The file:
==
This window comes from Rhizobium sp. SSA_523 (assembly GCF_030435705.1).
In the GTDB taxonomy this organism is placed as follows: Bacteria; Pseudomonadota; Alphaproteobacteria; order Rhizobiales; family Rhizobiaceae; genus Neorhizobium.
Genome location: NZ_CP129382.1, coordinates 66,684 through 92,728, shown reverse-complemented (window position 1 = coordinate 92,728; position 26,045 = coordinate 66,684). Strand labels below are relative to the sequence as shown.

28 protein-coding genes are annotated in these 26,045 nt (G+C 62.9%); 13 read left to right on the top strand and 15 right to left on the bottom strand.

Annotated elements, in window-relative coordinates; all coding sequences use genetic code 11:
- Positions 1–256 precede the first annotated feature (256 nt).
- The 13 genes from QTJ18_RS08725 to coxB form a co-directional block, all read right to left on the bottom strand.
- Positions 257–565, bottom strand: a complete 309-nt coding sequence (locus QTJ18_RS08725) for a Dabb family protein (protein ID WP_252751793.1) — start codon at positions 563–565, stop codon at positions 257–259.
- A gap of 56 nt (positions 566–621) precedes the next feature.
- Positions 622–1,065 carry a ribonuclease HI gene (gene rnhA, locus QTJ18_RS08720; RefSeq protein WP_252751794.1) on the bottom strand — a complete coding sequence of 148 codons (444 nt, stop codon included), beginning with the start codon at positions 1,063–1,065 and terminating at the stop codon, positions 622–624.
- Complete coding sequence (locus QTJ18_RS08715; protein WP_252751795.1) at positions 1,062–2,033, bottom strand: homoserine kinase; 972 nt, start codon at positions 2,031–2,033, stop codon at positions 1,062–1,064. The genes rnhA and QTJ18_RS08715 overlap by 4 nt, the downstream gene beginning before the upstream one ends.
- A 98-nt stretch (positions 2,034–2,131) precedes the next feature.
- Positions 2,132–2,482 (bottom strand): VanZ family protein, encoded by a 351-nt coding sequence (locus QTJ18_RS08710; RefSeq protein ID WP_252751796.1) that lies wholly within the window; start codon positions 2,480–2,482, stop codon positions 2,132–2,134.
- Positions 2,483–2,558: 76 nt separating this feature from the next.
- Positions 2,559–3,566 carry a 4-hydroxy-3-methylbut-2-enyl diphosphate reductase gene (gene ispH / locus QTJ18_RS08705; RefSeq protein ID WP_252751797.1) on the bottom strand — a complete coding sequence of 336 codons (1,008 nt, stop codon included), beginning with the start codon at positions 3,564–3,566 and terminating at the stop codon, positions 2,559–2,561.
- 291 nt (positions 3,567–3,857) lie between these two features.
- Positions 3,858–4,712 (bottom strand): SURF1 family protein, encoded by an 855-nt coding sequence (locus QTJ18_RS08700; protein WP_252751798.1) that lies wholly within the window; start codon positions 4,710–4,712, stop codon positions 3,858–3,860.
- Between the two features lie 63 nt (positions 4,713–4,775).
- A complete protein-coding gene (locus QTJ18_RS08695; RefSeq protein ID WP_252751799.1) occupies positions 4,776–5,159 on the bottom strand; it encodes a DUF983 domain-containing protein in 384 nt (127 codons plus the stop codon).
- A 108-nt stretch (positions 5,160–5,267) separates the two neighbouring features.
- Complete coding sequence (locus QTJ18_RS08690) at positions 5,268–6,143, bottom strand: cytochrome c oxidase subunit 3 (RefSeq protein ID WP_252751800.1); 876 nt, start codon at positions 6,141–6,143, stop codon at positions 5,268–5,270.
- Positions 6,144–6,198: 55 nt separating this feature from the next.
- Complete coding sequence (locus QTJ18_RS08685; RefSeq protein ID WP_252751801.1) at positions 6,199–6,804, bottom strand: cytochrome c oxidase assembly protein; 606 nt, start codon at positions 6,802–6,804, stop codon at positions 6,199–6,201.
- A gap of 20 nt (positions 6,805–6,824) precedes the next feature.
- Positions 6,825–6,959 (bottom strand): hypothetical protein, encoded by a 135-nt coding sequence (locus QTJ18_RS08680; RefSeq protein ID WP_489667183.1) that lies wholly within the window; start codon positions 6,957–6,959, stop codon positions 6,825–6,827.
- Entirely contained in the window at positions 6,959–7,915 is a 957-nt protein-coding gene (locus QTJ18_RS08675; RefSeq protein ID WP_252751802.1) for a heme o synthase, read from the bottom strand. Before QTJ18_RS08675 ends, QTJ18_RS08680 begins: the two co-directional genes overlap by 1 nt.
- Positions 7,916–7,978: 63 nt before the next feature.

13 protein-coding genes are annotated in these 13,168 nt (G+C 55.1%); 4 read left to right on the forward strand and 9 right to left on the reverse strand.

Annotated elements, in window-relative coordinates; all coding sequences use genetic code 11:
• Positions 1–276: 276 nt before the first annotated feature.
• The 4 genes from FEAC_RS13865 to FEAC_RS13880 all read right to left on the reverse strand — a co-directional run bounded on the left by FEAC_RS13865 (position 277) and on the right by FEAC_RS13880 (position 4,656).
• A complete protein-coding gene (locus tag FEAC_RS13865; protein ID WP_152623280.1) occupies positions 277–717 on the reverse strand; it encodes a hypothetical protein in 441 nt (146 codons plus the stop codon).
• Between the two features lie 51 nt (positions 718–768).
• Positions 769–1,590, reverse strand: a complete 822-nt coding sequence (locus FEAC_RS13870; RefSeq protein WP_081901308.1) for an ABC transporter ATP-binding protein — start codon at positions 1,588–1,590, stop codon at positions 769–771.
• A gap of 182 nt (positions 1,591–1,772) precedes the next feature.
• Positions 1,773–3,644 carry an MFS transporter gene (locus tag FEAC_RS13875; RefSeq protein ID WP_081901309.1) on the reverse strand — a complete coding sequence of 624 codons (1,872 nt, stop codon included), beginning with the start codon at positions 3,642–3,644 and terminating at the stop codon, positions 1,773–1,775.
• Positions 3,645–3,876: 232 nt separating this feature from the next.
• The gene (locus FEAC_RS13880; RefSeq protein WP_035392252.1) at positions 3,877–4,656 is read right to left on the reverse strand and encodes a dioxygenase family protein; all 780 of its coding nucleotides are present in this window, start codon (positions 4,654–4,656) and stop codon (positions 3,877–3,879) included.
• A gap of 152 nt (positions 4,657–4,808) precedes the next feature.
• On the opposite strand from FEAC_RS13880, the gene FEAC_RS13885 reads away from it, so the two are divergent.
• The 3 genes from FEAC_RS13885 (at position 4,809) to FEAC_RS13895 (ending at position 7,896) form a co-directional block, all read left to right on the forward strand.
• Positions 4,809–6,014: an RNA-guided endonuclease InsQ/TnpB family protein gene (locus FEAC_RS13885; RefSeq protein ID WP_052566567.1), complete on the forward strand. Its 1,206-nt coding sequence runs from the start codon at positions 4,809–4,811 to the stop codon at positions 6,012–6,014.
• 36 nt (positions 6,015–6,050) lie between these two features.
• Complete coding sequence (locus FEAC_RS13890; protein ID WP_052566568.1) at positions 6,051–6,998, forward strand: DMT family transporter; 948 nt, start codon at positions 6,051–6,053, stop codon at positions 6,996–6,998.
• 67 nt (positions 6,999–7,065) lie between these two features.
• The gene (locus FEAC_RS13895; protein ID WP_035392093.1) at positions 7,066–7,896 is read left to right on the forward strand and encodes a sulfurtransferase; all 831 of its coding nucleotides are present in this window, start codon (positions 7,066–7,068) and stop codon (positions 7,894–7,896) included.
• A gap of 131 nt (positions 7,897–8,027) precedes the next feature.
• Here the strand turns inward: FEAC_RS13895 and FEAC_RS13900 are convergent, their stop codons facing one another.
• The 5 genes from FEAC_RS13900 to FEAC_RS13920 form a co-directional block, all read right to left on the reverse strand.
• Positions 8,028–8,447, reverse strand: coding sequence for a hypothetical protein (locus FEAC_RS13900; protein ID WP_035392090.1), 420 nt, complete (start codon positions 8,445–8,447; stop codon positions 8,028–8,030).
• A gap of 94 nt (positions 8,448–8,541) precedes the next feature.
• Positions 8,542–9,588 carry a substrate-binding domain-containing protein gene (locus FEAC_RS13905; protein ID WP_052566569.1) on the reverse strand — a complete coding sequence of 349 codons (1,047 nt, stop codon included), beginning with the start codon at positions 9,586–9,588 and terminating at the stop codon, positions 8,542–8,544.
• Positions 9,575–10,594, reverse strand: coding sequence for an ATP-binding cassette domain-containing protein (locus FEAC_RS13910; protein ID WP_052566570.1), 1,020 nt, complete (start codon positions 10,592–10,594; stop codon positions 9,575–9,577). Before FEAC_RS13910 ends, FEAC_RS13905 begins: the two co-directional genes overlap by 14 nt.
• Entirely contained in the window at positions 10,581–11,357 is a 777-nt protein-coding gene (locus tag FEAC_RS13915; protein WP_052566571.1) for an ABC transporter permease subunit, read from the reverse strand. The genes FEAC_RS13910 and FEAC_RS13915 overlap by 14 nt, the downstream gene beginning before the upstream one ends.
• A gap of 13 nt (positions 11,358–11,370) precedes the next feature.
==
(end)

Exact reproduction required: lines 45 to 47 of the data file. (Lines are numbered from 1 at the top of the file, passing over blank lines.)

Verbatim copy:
• 67 nt (positions 6,999–7,065) lie between these two features.
• The gene (locus FEAC_RS13895; protein ID WP_035392093.1) at positions 7,066–7,896 is read left to right on the forward strand and encodes a sulfurtransferase; all 831 of its coding nucleotides are present in this window, start codon (positions 7,066–7,068) and stop codon (positions 7,894–7,896) included.
• A gap of 131 nt (positions 7,897–8,027) precedes the next feature.